Posts Tagged ‘minimal comps’

  • Flash Game Dev Tip #5 – Configure your games in real-time

    Tip #5 – Configure your games in real-time

    How often have you been faced with the situation where-by you’ll test your game. Then need to tweak the value of one or more variables (perhaps sometimes only by a small amount) and then test the game again to see if it had the desired effect. If you are like me you’ll end up repeating this process perhaps several hundred times over the course of development.

    There is an easier way – and although it won’t work for ALL genres, it could save you some precious time in the long run.

    In-game variable editor

    The tip is simply to build a panel into your game that allows you to edit key variables on the fly.

    Here is a screen shot of such a panel in our game Chickaboom:

    The grey panel at the bottom contains controls allowing us to modify variables in real-time, such as:

    • The quantity of birds in the level
    • The speed at which they move
    • The size of them
    • The maximum size gum bubble you can blow
    • The number of birds you need to pop to complete the level
    • The amount of air with which you have to blow the gum bubbles

    There is also a Text Area window and a button to restart the level with the new settings. Each time you modify something it generates AS3 source code into the TextArea, which we then cut and paste into the level data for the game.

    The panel is draggable, to stop it obscuring the game, and can be hidden and displayed with a single key press.

    Minimal Comps to the rescue

    Creating the panel was extremely easy. Rather than mess with the complexities of Flash UI components, we turned to the ever expanding set of Minimal Components released by Keith Peters over at Bit101.

    Minimal Comps comes as a source package or an SWC, and has enough documentation to get you started quickly.

    Here is another debug panel, this time from a game called Kingdums (work-in-progress title!) which is being built with Flixel:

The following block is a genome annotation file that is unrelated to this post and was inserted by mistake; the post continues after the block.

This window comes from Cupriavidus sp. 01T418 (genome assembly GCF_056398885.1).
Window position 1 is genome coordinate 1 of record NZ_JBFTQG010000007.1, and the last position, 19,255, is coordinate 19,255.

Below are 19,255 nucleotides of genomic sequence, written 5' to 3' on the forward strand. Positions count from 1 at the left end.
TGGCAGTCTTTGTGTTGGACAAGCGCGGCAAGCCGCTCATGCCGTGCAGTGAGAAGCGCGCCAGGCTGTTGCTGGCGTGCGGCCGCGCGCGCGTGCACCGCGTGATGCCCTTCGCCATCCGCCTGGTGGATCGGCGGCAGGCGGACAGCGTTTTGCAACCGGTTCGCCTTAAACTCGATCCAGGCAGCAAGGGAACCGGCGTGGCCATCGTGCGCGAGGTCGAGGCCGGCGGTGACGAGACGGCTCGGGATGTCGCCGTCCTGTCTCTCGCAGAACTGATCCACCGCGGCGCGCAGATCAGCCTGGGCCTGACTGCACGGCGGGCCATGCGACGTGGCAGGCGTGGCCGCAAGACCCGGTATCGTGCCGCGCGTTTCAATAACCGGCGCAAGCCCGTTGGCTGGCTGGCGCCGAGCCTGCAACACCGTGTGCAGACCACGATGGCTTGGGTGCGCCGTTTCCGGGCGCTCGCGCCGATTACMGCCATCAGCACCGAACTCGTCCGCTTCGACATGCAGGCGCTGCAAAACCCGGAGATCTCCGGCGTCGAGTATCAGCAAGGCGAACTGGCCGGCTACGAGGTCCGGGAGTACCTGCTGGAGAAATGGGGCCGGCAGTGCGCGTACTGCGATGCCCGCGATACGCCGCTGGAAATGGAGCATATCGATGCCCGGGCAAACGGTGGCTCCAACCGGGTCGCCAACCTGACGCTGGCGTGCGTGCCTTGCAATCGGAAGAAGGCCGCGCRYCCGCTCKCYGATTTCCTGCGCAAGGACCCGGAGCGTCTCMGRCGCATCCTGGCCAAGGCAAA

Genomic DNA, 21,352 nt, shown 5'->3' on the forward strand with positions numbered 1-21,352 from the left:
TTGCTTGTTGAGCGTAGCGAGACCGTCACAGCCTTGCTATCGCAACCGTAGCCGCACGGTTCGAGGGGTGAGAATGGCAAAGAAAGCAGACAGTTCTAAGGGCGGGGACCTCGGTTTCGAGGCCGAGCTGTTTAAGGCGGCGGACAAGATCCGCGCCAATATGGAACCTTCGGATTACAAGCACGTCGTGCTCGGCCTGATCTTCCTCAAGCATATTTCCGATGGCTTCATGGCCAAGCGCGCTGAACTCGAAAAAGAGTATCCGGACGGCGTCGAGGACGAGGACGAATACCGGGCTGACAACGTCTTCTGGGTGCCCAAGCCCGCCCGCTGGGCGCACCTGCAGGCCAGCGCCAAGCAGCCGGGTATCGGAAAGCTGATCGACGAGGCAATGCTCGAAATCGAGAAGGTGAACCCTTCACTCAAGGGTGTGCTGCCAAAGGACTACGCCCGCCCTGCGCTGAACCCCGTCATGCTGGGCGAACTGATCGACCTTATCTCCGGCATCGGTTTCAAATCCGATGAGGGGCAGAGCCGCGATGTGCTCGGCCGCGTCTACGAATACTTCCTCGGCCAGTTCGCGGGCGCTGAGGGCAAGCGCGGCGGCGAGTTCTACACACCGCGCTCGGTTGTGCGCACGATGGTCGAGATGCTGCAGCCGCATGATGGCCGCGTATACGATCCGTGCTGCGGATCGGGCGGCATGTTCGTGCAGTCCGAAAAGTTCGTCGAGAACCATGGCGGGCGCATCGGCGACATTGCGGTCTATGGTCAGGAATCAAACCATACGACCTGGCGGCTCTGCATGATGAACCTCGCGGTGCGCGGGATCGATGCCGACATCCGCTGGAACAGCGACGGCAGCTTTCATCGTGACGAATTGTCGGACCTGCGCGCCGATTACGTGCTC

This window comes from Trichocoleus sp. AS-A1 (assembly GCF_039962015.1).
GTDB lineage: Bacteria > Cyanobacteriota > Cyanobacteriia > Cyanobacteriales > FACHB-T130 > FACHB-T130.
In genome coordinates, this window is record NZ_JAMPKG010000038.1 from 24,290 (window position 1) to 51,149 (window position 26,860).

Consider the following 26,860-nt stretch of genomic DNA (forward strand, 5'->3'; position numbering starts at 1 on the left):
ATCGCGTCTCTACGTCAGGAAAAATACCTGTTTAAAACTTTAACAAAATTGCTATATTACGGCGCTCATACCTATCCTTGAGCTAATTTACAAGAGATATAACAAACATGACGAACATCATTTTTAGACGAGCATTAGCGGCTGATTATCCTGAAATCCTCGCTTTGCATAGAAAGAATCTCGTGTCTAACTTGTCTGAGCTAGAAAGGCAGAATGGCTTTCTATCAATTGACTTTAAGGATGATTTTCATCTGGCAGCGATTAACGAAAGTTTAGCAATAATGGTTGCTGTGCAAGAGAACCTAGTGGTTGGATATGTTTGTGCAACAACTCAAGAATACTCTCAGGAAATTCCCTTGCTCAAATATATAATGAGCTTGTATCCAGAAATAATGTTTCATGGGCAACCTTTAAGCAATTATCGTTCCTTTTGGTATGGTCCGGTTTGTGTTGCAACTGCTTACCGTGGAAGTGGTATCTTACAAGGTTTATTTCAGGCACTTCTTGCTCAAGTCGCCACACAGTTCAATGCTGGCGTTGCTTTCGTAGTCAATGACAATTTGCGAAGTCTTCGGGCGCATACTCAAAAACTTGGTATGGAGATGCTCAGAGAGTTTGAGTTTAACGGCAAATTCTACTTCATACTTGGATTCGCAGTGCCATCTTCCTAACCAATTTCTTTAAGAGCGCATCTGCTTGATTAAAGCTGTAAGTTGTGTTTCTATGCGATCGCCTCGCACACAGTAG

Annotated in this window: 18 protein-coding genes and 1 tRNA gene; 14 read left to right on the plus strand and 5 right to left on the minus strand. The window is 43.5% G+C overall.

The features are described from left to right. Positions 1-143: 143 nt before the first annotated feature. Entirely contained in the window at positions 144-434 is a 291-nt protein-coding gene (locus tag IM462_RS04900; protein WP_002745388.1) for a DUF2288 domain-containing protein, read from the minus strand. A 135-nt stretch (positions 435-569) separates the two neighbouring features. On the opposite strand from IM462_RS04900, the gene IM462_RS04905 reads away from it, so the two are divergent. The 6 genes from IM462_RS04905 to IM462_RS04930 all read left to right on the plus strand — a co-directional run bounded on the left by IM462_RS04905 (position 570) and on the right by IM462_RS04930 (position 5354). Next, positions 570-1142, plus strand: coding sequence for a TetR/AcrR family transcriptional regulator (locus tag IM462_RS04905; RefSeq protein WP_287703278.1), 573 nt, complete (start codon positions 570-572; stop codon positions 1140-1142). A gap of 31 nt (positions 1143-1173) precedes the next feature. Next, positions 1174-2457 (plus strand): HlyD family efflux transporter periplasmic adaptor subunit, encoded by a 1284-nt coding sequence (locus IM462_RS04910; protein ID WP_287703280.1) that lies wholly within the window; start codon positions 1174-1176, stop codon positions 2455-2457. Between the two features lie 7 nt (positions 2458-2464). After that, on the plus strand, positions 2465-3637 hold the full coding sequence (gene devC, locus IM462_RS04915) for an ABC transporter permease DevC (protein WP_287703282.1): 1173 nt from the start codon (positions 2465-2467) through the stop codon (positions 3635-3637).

This panel is slightly different in that it’s mostly used to display debug information about the game. In this case the tile you are currently over, and the actions of the AI players. While I could (and do!) trace this to the Output panel in FlashDevelop as well, it means that when Ilija tests the game (which he does by just running the swf) he gets to see the log too, which he’d otherwise not be able to do without compiling it via FlashDevelop for himself.

    There are two values at the bottom which can be tweaked in real-time to alter how aggressively the AI plays.

    Here is the full code from Kingdums that creates the panel seen above:

    	import com.bit101.components.Label;
    	import com.bit101.components.NumericStepper;
    	import com.bit101.components.PushButton;
    	import com.bit101.components.TextArea;
    	import com.bit101.components.Window;
    	import com.bit101.components.Text;
    	import org.flixel.FlxState;
    	public class DebugPanel extends Window
    		public var gridX:Label;
    		public var gridY:Label;
    		public var gridIndex:Label;
    		public var owner:Label;
    		public var village:Label;
    		public var soldiers:Label;
    		public var mountain:Label;
    		public var castle:Label;
    		public var traceLog:TextArea;
    		private var player2AttackPercentage:NumericStepper;
    		private var player3AttackPercentage:NumericStepper;
    		public function DebugPanel()
    			super(null, 310, 410, "Kingdumbs");
    			this.width = 320;
    			this.height = 220;
    			gridIndex = new Label(this, 8, 8, "Grid Index:");
    			gridX = new Label(this, 100, 8, "Grid X:");
    			gridY = new Label(this, 200, 8, "Grid Y:");
    			owner = new Label(this, 8, 24, "Owner:");
    			soldiers = new Label(this, 100, 24, "Soldiers:");
    			castle = new Label(this, 200, 24, "Castle:");
    			traceLog = new TextArea(this, 8, 48, "");
    			traceLog.width = 300;